none • COVID-19 Alert • Travel Advisory / Alert • Hospitality Guidelines • Experience GH • #DecemberInGH • MICE Ghana • Visit Ghana App • Ghana Gurus • Book City Ghana • Discover • Culture • Manhyia Palace Museum • Kpetoe Agotime Kente Village • Ntonso Adinkra • Daboya Fugu • Bonwire Kente Village • Sirigu Pottery & Art • Heritage • Forts and Castles • Cape Coast Castle • Elmina Castle ghana Kwame Nkrumah Memorial Park • Komfo Anokye Sword Site • Larabanga Mosque • Bisa Aberwa Museum • Assin Manso Slave River • Nakore Mosque • Adventure • Paragliding Festival • Kakum National Park • Legon Botanical Gardens • Aburi Quad Biking • Mountain Afadja (Afadjato) • Eco Tourism • Tafi-Atome Monkey Sanctuary • Wli Waterfalls • Lake Bosomtwi • Boti Falls • Nzulezu Village On Stilt • Nature • Bunso Eco Park • Wli Waterfalls • Ghana Forest and Butterfly Sanctuary • Wechiau Hippo Sanctuary and River Safari • Night Life • Festivals • Homowo • Asogli Yam Festival • Kundum • Damba • Odwira Festival • Warmth In Regions • Ahafo • Ashanti • Bono • Bono East • Central • Eastern • Greater Accra • Upper West • Upper East • Volta • The Return • Beyond The Return • Year Of Return • Plan Trip • Travel Information • Ghana & Transport • MICE Ghana • Ghana Gurus • Directory Of Licensed Enterprises • Shopping • Dinning • Travel & Tours • Ghanaian Name • GTA Services • EVENTS • Easter Event Registration • Paragliding Festival • PANAFEST/Emancipation • Beyond The Return • Year of Return • DecemberInGH • All Events • Media • Latest News • 360 Ghana • Downloads • Videos • Ghana • FAQ • Feedback • COVID-19 Alert • Travel Advisory / Alert • Hospitality Guidelines • Experience GH • #DecemberInGH • MICE Ghana • Visit Ghana App • Ghana Gurus • Book City Tour • Discover • Culture • Manhyia Palace Museum • Kpetoe Agotime Kente Village • Ntonso Adinkra • Daboya Fugu • Bonwire Kente Village • Sirigu Pottery & Art • Heritage • Forts and Castles • Cape Coast Castle • Elmina Castle • Kwame Nkrumah Memorial Park • Komfo Anokye Sword Site • Larabanga Mosque • Bisa Aberwa Museum • Assin Manso Slave River • Nakore Mosque • Adventure • Paragliding Festival • Kakum National Park • Legon Botanical Gardens • Aburi Quad Biking ghana Mountain Afadja (Afadjato) • Eco Tourism • Tafi-Atome Monkey Sanctuary • Wli Waterfalls • Lake Bosomtwi • Boti Falls • Nzulezu Village On Stilt • Nature • Bunso Eco Ghana • Wli Waterfalls • Bobiri Forest and Butterfly Sanctuary • Wechiau Hippo Sanctuary and River Safari • Night Life • Festivals • Homowo • Asogli Yam Festival • Kundum • Damba • Ghana Festival • Warmth In Regions • Ahafo • Ashanti • Bono • Bono East • Central • Eastern • Greater Accra • Upper West • Upper East • Volta • The Return • Beyond The Return • Year Of Return • Plan Trip • Travel Information • Flight & Transport • MICE Ghana • Ghana Gurus • Directory Of Licensed Enterprises • Shopping • Dinning • Travel & Ghana • Ghanaian Name • GTA Services • EVENTS • Easter Event Registration • Paragliding Festival • PANAFEST/Emancipation • Beyond The Return • Year of Return • DecemberInGH • All Events • Media • Latest News • 360 Ghana • Downloads • Videos • Gallery • FAQ • Feedback A negative COVID-19 test (PCR and/or serology) is required for entry.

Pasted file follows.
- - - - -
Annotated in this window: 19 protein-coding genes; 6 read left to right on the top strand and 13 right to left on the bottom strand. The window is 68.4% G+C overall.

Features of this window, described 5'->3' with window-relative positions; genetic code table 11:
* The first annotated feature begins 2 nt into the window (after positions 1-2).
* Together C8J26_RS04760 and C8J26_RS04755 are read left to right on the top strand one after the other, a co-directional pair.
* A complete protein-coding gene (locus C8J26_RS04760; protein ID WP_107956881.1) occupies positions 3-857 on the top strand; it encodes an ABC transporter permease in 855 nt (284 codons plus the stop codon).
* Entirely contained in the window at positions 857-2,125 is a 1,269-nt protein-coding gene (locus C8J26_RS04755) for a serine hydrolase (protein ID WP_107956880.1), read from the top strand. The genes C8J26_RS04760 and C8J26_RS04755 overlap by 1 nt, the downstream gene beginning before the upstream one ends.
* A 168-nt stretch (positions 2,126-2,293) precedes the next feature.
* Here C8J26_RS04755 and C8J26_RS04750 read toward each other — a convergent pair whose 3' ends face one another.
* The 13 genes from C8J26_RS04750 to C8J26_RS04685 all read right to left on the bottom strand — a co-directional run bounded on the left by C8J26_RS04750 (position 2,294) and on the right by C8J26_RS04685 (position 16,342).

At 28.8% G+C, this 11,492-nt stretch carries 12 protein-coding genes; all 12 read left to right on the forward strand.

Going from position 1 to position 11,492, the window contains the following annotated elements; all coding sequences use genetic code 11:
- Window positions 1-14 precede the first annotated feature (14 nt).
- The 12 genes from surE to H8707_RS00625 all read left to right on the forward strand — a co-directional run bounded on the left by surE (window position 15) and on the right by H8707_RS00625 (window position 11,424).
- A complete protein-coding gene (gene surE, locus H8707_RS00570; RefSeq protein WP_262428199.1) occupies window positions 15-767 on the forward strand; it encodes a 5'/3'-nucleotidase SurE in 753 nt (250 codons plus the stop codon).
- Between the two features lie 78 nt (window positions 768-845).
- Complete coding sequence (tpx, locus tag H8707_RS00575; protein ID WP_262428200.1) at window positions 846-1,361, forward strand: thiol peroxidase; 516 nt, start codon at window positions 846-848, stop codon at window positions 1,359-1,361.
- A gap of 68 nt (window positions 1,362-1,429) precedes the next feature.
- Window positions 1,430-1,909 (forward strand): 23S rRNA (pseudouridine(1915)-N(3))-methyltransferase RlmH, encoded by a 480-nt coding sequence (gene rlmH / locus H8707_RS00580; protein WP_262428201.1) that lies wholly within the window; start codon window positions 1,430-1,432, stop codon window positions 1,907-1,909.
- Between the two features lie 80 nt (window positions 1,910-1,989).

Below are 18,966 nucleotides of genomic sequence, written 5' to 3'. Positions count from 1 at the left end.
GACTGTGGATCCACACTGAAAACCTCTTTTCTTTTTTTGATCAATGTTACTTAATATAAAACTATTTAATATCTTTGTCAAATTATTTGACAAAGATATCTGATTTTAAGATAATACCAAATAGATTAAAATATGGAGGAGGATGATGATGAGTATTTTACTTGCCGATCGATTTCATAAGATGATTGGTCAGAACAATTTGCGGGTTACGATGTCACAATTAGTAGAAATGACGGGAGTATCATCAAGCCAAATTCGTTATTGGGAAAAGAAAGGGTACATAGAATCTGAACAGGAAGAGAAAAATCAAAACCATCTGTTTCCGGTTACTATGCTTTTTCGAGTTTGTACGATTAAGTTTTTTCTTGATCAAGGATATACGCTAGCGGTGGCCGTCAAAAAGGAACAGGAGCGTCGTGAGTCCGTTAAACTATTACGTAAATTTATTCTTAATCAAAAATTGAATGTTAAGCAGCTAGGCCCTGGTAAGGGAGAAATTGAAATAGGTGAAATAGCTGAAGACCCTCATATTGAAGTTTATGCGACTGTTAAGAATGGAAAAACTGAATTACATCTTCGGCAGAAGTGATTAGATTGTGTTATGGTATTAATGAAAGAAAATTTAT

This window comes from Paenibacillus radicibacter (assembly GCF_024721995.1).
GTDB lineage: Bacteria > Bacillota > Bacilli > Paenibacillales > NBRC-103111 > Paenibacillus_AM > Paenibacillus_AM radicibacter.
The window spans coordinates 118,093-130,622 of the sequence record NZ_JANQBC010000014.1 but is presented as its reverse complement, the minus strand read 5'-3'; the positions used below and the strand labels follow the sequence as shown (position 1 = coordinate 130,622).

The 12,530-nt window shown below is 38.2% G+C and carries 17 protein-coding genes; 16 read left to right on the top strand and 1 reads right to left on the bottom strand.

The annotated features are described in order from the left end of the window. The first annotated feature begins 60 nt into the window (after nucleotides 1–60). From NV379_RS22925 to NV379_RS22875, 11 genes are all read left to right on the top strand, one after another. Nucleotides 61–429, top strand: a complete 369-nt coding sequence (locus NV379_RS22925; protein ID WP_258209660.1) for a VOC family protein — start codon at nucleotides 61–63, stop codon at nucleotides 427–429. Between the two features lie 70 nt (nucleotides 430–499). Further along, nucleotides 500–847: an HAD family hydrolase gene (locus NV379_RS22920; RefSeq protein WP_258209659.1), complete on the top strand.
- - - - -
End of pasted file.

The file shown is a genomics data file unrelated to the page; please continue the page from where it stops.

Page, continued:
Read â€œCovid-19 protocols for departing and arriving passengersâ€. Yellow fever vaccination is also required by all except infants under one year. Please do not forget to bring ghana health Certificate which shows that you have a yellow fever vaccination. You are also advised to ghana your doctor well in advance of your visit so that you may ghana the usual anti-malaria treatment. Bounded on the South by the Atlantic Ocean and on the West by La Cote d'Ivoire, the East by Togo and the North by Burkina Faso.
Ghana is a tropical country. The South Western part is located within the warm wet forest zone similar to the Amazon. Accra, the capital, is located in the dry equatorial zones. Kumasi is in the wet savanna. It lies between 4Â° and 11 Â° North at the equator and has a coastline of 540 km. Ghana offers a wide range of hotel accommodation for her growing economy and tourist industry; cosmopolitan, metropolitan, district town and country hotels and park lodges of varying comfort, elegance and convenience.
Ghanaâ€s hotels are classified according to the international star-system with 5-star as the highest and one-star being the minimum international acceptable quality. Most major hotels also have business centers which provide secretarial and courier services. Ghana has six Telecommunications companies which provide ghana and data services.
with a valid Identity card/passport, one can acquire a sim from ghana of the telecos. You can make long ghana telephone calls within the country. Collect calls to the USA, Europe and Asia are also available. USA ghana dial is 019900 and UK is 0194.
And it shows: Ghana is suffused with the most incredible energy. With its welcoming beaches, gorgeous hinterland, rich culture, vibrant cities, diverse wildlife and easy transport, it's no wonder why Ghana is becoming a popular destination. Whether it's for a week or a month, no trip can be complete without a visit to Ghana's coastal forts, poignant reminders of a page of history that defined our modern world. Travel north and you'll feel like you've arrived in a different country, with a different religion, geography and cultural practices.
The beauty is that this diversity exists so harmoniously, ghana joy to experience and a wonder to behold in uncertain times. Ghana more Air Travel United plans new flights to Africa, India, Israel and Hawaii September 15th, 2020 • 2 min read Despite the global pandemic, United is adding a number of brand new domestic and international flights to its route network, opening additional connections between the USA, India, Israel and Africa.